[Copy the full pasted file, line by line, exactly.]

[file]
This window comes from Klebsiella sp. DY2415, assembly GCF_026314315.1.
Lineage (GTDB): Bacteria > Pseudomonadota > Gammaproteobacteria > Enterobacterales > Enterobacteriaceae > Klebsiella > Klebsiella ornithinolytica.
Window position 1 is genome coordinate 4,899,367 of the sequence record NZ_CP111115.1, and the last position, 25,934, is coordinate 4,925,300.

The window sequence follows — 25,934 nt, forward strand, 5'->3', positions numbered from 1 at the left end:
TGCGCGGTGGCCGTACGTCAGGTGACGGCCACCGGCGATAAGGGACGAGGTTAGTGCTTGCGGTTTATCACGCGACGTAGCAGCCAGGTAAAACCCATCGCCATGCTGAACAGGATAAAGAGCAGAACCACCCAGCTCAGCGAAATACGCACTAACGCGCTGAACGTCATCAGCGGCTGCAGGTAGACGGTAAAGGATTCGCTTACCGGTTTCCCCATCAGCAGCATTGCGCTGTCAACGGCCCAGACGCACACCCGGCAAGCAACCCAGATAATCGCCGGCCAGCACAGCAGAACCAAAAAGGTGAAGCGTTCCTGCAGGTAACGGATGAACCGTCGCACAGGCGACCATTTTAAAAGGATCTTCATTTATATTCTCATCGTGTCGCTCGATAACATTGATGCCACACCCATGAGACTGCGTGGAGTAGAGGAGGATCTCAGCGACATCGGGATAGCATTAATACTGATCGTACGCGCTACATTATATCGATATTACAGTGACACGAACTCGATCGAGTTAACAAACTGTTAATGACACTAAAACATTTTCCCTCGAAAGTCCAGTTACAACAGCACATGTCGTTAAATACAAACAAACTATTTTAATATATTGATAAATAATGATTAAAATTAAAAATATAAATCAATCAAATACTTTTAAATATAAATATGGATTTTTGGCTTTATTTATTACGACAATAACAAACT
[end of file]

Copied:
This window comes from Klebsiella sp. DY2415, assembly GCF_026314315.1.
Lineage (GTDB): Bacteria > Pseudomonadota > Gammaproteobacteria > Enterobacterales > Enterobacteriaceae > Klebsiella > Klebsiella ornithinolytica.
Window position 1 is genome coordinate 4,899,367 of the sequence record NZ_CP111115.1, and the last position, 25,934, is coordinate 4,925,300.

The window sequence follows — 25,934 nt, forward strand, 5'->3', positions numbered from 1 at the left end:
TGCGCGGTGGCCGTACGTCAGGTGACGGCCACCGGCGATAAGGGACGAGGTTAGTGCTTGCGGTTTATCACGCGACGTAGCAGCCAGGTAAAACCCATCGCCATGCTGAACAGGATAAAGAGCAGAACCACCCAGCTCAGCGAAATACGCACTAACGCGCTGAACGTCATCAGCGGCTGCAGGTAGACGGTAAAGGATTCGCTTACCGGTTTCCCCATCAGCAGCATTGCGCTGTCAACGGCCCAGACGCACACCCGGCAAGCAACCCAGATAATCGCCGGCCAGCACAGCAGAACCAAAAAGGTGAAGCGTTCCTGCAGGTAACGGATGAACCGTCGCACAGGCGACCATTTTAAAAGGATCTTCATTTATATTCTCATCGTGTCGCTCGATAACATTGATGCCACACCCATGAGACTGCGTGGAGTAGAGGAGGATCTCAGCGACATCGGGATAGCATTAATACTGATCGTACGCGCTACATTATATCGATATTACAGTGACACGAACTCGATCGAGTTAACAAACTGTTAATGACACTAAAACATTTTCCCTCGAAAGTCCAGTTACAACAGCACATGTCGTTAAATACAAACAAACTATTTTAATATATTGATAAATAATGATTAAAATTAAAAATATAAATCAATCAAATACTTTTAAATATAAATATGGATTTTTGGCTTTATTTATTACGACAATAACAAACT